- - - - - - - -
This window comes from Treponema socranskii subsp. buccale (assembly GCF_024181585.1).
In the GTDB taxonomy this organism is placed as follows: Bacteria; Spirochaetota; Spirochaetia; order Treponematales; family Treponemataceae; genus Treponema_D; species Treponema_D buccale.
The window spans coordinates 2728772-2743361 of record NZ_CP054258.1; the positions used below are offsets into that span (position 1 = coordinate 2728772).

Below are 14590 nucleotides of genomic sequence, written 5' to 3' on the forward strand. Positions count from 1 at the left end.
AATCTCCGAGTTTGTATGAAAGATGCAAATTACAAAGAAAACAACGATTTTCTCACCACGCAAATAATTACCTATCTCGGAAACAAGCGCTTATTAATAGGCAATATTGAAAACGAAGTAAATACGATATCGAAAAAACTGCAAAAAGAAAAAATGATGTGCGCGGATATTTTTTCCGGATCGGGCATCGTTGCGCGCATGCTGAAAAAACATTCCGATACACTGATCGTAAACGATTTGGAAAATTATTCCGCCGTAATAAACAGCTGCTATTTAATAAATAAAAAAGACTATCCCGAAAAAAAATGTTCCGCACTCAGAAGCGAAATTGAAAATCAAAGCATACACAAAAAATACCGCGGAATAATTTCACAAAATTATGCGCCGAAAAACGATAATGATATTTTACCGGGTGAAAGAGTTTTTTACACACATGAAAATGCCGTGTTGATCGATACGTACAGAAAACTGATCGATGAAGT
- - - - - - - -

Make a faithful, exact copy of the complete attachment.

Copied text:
This window comes from Treponema socranskii subsp. buccale (assembly GCF_024181585.1).
In the GTDB taxonomy this organism is placed as follows: Bacteria; Spirochaetota; Spirochaetia; order Treponematales; family Treponemataceae; genus Treponema_D; species Treponema_D buccale.
The window spans coordinates 2728772-2743361 of record NZ_CP054258.1; the positions used below are offsets into that span (position 1 = coordinate 2728772).

Below are 14590 nucleotides of genomic sequence, written 5' to 3' on the forward strand. Positions count from 1 at the left end.
AATCTCCGAGTTTGTATGAAAGATGCAAATTACAAAGAAAACAACGATTTTCTCACCACGCAAATAATTACCTATCTCGGAAACAAGCGCTTATTAATAGGCAATATTGAAAACGAAGTAAATACGATATCGAAAAAACTGCAAAAAGAAAAAATGATGTGCGCGGATATTTTTTCCGGATCGGGCATCGTTGCGCGCATGCTGAAAAAACATTCCGATACACTGATCGTAAACGATTTGGAAAATTATTCCGCCGTAATAAACAGCTGCTATTTAATAAATAAAAAAGACTATCCCGAAAAAAAATGTTCCGCACTCAGAAGCGAAATTGAAAATCAAAGCATACACAAAAAATACCGCGGAATAATTTCACAAAATTATGCGCCGAAAAACGATAATGATATTTTACCGGGTGAAAGAGTTTTTTACACACATGAAAATGCCGTGTTGATCGATACGTACAGAAAACTGATCGATGAAGT